Potentiation of brain mitochondrial function by S-equol and R/S-equol estrogen receptor β-selective phytoSERM treatments

Jia Yao, Liqin Zhao, Zisu Mao, Shuhua Chen, Karren Carmen Wong, Jimmy To, Roberta Diaz Brinton

Research output: Contribution to journalArticlepeer-review

38 Scopus citations


Previously we developed an estrogen receptor β-selective phytoestrogenic (phytoSERM) combination, which contains a mixture of genistein, daidzein, and racemic R/S-equol. The phytoSERM combination was found neuroprotective and non-feminizing both in vitro and in vivo. Further, it prevented or alleviated physical and neurological changes associated with human menopause and Alzheimer's disease. In the current study, we conducted translational analyses to compare the effects of racemic R/S-equol-containing with S-equol-containing phytoSERM therapeutic combinations on mitochondrial markers in rat hippocampal neuronal cultures and in a female mouse ovariectomy (OVX) model. Data revealed that both the S-equol and R/S-equol phytoSERM treatments regulated mitochondrial function, with S-equol phytoSERM combination eliciting greater response in mitochondrial potentiation. Both phytoSERM combination treatments increased expression of key proteins and enzymes involved in energy production, restored the OVX-induced decrease in activity of key bioenergetic enzymes, and reduced OVX-induced increase in lipid peroxidation. Comparative analyses on gene expression profile revealed similar regulation between S-equol phytoSERM and R/S-equol phytoSERM treatments with minimal differences. Both combinations regulated genes involved in essential bioenergetic pathways, including glucose metabolism and energy sensing, lipid metabolism, cholesterol trafficking, redox homeostasis and β-amyloid production and clearance. Further, no uterotrophic response was induced by either of the phytoSERM combinations. These findings indicate translational validity for development of an ER β selective S-equol phytoSERM combination as a nutraceutical to prevent menopause-associated symptoms and to promote brain metabolic activity. This article is part of a Special Issue entitled Hormone Therapy.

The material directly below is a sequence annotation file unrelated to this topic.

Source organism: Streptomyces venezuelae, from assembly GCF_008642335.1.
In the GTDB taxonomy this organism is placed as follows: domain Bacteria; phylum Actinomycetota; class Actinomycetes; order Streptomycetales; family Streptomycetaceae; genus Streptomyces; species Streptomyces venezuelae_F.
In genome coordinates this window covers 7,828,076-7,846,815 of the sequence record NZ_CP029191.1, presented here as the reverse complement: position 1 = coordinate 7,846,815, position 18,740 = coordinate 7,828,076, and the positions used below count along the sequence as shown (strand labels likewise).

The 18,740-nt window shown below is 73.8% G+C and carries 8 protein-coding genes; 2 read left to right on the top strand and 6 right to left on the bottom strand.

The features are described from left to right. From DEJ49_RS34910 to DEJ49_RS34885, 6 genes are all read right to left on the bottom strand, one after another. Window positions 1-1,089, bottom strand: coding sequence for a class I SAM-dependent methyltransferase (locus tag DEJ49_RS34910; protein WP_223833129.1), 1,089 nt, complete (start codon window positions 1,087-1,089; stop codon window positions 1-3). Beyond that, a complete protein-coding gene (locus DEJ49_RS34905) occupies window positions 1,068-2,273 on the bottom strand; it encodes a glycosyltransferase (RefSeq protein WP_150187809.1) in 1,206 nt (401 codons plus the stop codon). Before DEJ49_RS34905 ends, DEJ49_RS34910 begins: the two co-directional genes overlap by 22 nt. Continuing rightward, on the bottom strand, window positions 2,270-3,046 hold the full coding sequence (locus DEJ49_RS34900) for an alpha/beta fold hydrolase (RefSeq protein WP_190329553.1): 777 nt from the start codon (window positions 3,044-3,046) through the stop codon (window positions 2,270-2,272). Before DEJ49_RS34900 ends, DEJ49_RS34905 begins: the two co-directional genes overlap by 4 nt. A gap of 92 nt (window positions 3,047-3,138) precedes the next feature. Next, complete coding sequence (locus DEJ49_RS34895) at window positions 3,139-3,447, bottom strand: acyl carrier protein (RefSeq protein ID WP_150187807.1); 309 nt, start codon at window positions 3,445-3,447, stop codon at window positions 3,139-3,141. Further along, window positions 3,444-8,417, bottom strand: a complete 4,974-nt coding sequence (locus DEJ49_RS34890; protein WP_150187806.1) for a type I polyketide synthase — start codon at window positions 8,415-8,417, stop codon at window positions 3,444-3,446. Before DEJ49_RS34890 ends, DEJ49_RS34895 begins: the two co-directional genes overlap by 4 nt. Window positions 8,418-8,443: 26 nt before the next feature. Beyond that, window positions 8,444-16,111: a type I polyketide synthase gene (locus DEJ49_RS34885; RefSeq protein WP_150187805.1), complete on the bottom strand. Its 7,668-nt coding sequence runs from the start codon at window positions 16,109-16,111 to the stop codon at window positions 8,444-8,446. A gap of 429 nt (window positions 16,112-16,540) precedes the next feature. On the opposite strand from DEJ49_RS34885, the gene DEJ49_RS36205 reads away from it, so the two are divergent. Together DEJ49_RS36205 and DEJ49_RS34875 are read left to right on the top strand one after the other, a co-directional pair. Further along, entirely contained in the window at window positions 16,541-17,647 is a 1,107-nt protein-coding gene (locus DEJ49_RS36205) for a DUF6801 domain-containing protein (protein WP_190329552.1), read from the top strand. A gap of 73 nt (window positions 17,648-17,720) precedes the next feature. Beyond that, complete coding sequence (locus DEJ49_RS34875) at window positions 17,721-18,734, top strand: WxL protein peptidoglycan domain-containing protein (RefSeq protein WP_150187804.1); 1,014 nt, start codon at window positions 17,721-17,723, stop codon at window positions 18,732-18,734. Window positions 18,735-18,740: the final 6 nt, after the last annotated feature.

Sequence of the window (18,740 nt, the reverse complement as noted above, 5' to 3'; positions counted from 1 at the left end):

Original languageEnglish (US)
Pages (from-to)128-141
Number of pages14
JournalBrain Research
StatePublished - Jun 13 2013
Externally publishedYes


  • Bioenergetics
  • Equol
  • Mitochondria
  • Oxidative stress
  • PhytoSERM

ASJC Scopus subject areas

  • Neuroscience(all)
  • Molecular Biology
  • Clinical Neurology
  • Developmental Biology


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